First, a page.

Charlotte Moore hails authenticity at the Dan Gilbert Memorial Lecture

Charlotte Moore hails authenticity at the Dan Gilbert Memorial Lecture

Monday, 18th December 2023
From left: Fiona Campbell, outgoing RTS Northern Ireland Chair; Charlotte Moore; and new NI Chair Sarah McCaffrey (Credit: Andrew Johnston)
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Charlotte Moore hailed authentic, regional programmes, picking out two hit Northern Ireland shows for praise, in her Dan Gilbert Memorial Lecture at the Belfast Media Festival in mid-November.

Discussing the BBC’s Across the UK strategy – which seeks to shift creative spend and decision-making out of London – the BBC’s Chief Content Officer praised Blue Lights and Once Upon a Time in Northern Ireland.

Moore said: “What both Blue Lights and Once Upon a Time in Northern Ireland demonstrate so brilliantly, is that thinking bigger about how we harness and showcase the creativity of the whole of the UK is paying huge dividends – for us and for audiences.”

Blue Lights, which follows three probationary police officers in Belfast, was made by Northern Ireland indies Two Cities and Gallagher Films, and written by Declan Lawn and Adam Patterson. A second series is filming.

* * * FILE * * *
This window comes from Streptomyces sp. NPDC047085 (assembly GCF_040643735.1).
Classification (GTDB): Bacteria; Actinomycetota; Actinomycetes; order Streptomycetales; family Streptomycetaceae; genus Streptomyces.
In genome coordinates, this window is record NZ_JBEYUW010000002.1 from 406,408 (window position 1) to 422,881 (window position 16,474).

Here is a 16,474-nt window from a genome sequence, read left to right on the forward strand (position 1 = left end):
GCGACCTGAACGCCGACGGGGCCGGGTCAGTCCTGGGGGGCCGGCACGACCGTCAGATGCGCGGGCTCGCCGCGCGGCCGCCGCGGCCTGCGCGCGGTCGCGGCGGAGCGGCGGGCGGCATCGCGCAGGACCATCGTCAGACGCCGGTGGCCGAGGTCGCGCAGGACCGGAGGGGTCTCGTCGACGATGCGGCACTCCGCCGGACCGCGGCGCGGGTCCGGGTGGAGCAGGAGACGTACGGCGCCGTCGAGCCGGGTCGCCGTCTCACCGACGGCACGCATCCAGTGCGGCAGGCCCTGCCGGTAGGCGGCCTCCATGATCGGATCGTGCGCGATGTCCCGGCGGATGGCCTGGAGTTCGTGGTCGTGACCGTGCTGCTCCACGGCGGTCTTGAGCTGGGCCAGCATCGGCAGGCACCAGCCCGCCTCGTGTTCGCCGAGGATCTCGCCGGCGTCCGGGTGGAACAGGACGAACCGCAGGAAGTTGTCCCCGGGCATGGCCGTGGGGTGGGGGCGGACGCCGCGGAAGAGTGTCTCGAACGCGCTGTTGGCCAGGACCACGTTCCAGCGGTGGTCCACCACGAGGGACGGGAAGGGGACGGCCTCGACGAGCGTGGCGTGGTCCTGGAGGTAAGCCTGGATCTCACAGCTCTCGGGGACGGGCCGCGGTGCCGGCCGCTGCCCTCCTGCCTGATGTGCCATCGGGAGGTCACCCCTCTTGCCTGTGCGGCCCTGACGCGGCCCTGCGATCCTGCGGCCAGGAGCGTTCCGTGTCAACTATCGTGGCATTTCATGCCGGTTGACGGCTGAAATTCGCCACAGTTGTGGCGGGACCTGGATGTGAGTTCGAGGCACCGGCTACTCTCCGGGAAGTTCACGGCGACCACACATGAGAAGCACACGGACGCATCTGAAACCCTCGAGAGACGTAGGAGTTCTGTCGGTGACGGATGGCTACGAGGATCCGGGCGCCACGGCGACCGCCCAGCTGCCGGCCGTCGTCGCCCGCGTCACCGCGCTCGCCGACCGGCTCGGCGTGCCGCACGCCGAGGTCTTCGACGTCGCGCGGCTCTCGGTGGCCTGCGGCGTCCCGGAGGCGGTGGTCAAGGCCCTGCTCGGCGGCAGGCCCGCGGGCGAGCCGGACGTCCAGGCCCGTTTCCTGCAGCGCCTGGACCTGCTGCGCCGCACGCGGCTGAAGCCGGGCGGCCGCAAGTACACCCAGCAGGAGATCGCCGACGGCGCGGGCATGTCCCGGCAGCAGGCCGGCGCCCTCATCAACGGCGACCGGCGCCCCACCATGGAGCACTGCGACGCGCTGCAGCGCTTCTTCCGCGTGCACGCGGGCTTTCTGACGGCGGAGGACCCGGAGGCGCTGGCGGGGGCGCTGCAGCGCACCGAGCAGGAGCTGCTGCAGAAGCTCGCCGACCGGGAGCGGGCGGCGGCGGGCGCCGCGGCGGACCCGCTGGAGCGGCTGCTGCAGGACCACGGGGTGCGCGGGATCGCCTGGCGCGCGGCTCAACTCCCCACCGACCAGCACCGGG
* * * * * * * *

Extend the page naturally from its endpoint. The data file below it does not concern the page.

“They wanted it to be a distillation of everything they’ve learned from living and being journalists here,” said Moore. “Brilliant drama, but completely inseparable from the sense of place and the backdrop of the Troubles.”

Once Upon a Time in Northern Ireland, made by Keo Films and Walk On Air Films, “allowed the stories of the Troubles to be told in a different way … focusing on first-hand testimony, and giving ordinary people who were caught up or impacted by the conflict the space to tell their personal stories.”

She continued: “These two shows – one drama, one documentary – are very different. But it’s their authenticity that they have in common.”

Moore argued that it is the BBC’s role as a public service broadcaster that defines it in the global streaming age: “It’s how we set ourselves apart.

“We know it’s the stories that speak most directly to our lives, that represent and reflect our communities and experiences and sensibilities, that mean the most.”

Namechecking recent regional BBC dramas such as Happy Valley, Guilt and The Responder, she said. “Our job is to… tell the stories that others don’t, and take the risks that they increasingly won’t.”

Moore concluded: “Competition has never been fiercer. And the financial environment could hardly be tougher. But being public service is our superpower…. We’re here to showcase and champion every community.”

The Dan Gilbert Memorial Lecture is given in memory of Gilbert, a major figure in Northern Ireland current affairs broadcasting, and organised by RTS NI.